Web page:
Cavern Falls, Alberta

In Banff National Park, one of the best trails where you can see waterfalls is Johnston Canyon. I recorded six waterfalls that were big enough for me to call them distinct waterfalls. You can read previous posts about Stella Falls, Upper Johnston Canyon Falls, and “Upper” Upper Johnston Canyon Falls.

Cavern Falls in August 2014

The hike to see all of the falls is approximately 3.5 miles round-trip, and it’s set up so that it isn’t a difficult walk. There is a wood path built in the canyon that allows you to get places you could not get to otherwise. I visited in August 2014, and it was very busy as it is an easy hike. I distinctly remember people trying to push baby strollers down the pathway, and because it was very busy, it would create bottlenecks. The further you go along the trail, the less busy it gets, so it’s worth it to go the distance!

When I first hiked the trail, I didn’t realize some of the falls had specific names. Cavern Falls is one of them. I think it’s named Cavern Falls because you may be able to notice there is a cavern behind the water. I think Cavern Falls is off at an angle and may be more difficult to notice unless you’re looking for the falls.

Directions:

  1. This isn’t a particularly difficult set of waterfalls to find, with one minor hitch. The trail head is along of the Bow Valley Parkway (Highway 1A). If you’re driving along the Transcanadian Highway 1, there are limited entrances/connections onto 1A. In order to find the falls, you can either enter onto 1A a few miles after leaving Banff. You will be heading west if you take this exit, and the trail head will be on your right after driving for a while. (You can also exit at the junction of Transcanadian Highway 1 and Alberta 93. Instead of heading south, though, head north for a short distance. Then turn right and drive for 6.4 km. The parking area will be on your left.)
  2. I mention a parking area, but if I remember correctly, that parking area was completely full. There were at least a hundred or so cars (possibly more) parked on the sides of 1A, so that’s where I parked. It added a little bit longer to the walk, but it wasn’t much.

Accessibility: 8/10 (easy/moderate, though strollers are honestly too big for the trail)
Height: 30′
Distance of Hike: 3.4 miles round trip (to see all falls)

Where in the World is Cavern Falls?

Silverton Falls, Alberta

Silverton Falls in late August 2014

I’m in Canada and visiting Banff and Yoho National Parks this weekend. It’s Labour Day weekend here in Canada, so it’s a popular weekend to visit the parks. I started by going to Johnston Canyon, which I’ll post about some other time, and it was insanely busy. 100+ cars were parked on the roads outside of the regular parking area, and I probably passed 200-300 people along my 1.5 mile (one way journey).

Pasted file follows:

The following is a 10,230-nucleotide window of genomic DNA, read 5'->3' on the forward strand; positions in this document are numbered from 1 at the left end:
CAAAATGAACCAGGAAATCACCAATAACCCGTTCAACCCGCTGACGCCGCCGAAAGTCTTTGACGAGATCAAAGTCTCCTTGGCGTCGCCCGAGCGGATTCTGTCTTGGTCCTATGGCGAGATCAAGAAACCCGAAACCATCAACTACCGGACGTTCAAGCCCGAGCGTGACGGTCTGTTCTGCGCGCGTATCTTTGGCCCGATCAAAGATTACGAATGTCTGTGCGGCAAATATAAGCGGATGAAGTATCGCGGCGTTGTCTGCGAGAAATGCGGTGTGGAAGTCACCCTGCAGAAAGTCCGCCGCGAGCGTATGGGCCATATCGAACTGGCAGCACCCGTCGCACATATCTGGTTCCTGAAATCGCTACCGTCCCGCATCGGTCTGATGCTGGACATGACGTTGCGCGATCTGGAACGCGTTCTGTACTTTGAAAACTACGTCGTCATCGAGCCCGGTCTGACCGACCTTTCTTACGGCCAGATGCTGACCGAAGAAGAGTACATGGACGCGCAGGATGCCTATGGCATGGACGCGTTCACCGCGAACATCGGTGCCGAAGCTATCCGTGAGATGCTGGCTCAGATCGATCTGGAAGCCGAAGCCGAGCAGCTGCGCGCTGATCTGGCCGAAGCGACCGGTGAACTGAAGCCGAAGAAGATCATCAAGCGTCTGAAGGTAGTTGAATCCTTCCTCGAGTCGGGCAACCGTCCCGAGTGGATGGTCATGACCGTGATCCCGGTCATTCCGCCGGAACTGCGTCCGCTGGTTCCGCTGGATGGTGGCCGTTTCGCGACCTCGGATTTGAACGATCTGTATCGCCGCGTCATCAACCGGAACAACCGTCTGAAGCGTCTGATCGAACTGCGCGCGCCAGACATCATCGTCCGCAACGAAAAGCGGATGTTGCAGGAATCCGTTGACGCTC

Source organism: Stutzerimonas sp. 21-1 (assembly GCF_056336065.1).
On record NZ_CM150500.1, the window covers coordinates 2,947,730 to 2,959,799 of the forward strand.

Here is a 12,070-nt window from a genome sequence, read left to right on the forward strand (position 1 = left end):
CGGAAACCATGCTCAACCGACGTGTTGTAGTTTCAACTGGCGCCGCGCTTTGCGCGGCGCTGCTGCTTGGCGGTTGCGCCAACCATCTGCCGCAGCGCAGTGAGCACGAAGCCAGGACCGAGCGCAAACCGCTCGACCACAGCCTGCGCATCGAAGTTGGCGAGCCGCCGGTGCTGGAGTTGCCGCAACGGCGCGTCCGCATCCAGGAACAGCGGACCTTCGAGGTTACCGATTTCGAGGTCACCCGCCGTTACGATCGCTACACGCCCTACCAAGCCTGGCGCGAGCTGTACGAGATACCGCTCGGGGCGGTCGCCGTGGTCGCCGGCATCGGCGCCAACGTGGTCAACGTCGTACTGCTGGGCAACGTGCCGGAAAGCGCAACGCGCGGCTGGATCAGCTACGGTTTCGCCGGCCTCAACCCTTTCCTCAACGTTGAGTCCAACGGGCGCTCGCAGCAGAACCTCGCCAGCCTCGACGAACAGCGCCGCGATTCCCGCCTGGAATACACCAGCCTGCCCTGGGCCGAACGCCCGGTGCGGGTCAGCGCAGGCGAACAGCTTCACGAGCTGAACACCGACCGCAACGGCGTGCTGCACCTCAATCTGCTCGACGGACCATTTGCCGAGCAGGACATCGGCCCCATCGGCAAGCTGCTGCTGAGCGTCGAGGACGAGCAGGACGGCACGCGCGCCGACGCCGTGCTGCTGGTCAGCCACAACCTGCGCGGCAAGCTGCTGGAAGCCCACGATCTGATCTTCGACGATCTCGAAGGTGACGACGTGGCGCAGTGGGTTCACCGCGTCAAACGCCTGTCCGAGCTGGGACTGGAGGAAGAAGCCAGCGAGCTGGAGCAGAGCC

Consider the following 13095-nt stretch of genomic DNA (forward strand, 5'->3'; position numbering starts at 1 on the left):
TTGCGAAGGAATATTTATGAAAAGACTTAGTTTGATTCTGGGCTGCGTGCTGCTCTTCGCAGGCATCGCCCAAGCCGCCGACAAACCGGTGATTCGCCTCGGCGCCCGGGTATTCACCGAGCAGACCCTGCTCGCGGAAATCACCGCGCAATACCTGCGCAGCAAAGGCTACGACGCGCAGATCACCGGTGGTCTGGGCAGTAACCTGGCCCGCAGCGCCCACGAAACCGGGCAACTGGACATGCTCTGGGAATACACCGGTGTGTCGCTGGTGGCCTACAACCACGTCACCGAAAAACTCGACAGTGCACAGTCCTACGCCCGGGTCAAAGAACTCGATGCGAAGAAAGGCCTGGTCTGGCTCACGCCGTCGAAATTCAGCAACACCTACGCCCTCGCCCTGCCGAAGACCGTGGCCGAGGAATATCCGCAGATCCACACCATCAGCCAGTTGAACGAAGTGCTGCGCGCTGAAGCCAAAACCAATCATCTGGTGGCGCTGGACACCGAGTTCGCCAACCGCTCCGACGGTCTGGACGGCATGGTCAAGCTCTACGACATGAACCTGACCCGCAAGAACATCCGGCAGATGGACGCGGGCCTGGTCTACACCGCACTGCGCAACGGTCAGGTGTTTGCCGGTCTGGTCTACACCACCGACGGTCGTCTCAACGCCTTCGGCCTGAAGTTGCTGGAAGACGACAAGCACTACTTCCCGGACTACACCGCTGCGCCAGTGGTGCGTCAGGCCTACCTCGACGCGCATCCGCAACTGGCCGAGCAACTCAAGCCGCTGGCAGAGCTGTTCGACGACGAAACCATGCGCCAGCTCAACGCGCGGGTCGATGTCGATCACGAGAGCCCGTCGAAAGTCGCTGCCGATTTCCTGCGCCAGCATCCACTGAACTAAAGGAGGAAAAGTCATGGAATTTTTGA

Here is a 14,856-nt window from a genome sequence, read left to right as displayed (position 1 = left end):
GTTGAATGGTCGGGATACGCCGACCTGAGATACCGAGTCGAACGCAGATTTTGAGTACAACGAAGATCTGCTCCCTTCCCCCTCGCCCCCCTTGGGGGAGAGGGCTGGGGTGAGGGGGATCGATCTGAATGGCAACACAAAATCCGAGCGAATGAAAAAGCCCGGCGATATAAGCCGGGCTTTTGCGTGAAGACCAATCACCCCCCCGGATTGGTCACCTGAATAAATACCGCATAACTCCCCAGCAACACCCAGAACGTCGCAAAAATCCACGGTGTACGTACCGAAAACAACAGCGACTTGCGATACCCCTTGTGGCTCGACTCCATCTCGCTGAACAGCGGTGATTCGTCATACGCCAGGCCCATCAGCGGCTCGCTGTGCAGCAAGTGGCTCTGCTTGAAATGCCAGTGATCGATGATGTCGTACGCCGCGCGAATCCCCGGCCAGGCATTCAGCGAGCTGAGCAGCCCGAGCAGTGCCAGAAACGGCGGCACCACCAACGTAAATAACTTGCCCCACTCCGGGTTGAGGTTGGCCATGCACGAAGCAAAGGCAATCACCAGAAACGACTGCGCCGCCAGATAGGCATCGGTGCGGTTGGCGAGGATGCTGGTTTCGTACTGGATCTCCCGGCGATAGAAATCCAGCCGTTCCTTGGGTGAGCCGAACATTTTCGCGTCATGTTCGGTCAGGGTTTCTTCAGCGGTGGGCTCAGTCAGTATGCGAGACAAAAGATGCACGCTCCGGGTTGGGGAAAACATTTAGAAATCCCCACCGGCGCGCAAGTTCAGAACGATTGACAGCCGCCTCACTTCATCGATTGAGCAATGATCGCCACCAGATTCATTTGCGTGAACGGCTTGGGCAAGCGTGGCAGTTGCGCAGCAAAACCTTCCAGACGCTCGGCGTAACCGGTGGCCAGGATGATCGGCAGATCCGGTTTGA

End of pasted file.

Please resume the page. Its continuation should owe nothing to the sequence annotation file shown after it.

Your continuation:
So it was a nice surprise to find another trail that was much calmer. If you visit Banff National Park during the summer, and you feel like you need a break from the crowd, Silverton Falls is the right place for you. I passed maybe 10 people the whole time. And while it’s not advertised very well, Silverton Falls is a very pretty waterfall. It’s a pretty short hike also, though on the second half of the hike, it does climb up switchbacks. At 150’+, it’s also a pretty impressive waterfall. The are two main drops, and one smaller drop at the top.

Now getting to the falls isn’t really difficult, but there’s one piece you need to pay attention to. The sharp left turn isn’t extremely obvious when you’re hiking in, but on the way back, it became much clearer. Check the directions below.

Directions:

  1. From Trans-Canada Highway 1, exit at the junction of AB-93 South/AB-1A.
  2. Turn right to head toward Alberta-1A, the Bow Valley Parkway.
  3. Take another right onto the Bow Valley Parkway heading east.
  4. After maybe 500 feet or so (a VERY short distance), you’ll see a sign for the Rock Bound Lake Trail. Turn left into this parking area for the trail.
  5. Start along the trail. I’ve seen directions that indicated it is an unsigned trail, but the trail is now marked for Silverton Falls. It’s only about 0.6 miles (0.9 km) one way.
  6. After a few hundred feet, you should see a sign indicating to take the right path to Silverton Falls. If you have any doubt, it’s easy just to stay close to the creek that’s to the right of the parking area.
  7. After maybe 0.3-0.4 miles, pay attention for a fork that veers sharply left. It’s a 90 degree turn. You’re going to want to take this turn.
  8. You’ll start climbing up switchbacks along this trail. It’s a short distance along these switchbacks, though they are steep. It could be very easy to slip along the trail, so exercise caution as you approach the falls.
  9. The falls just appear! Again, exercise caution. There might be a way to get close to the falls, but I really felt like it wasn’t the best idea. You can get a pretty good view of the falls from about halfway between the base and crest.

Accessibility: 6/10 (moderate)
Height: ~150′
Hike: 1.2 miles round-trip

Where in the World is Silverton Falls?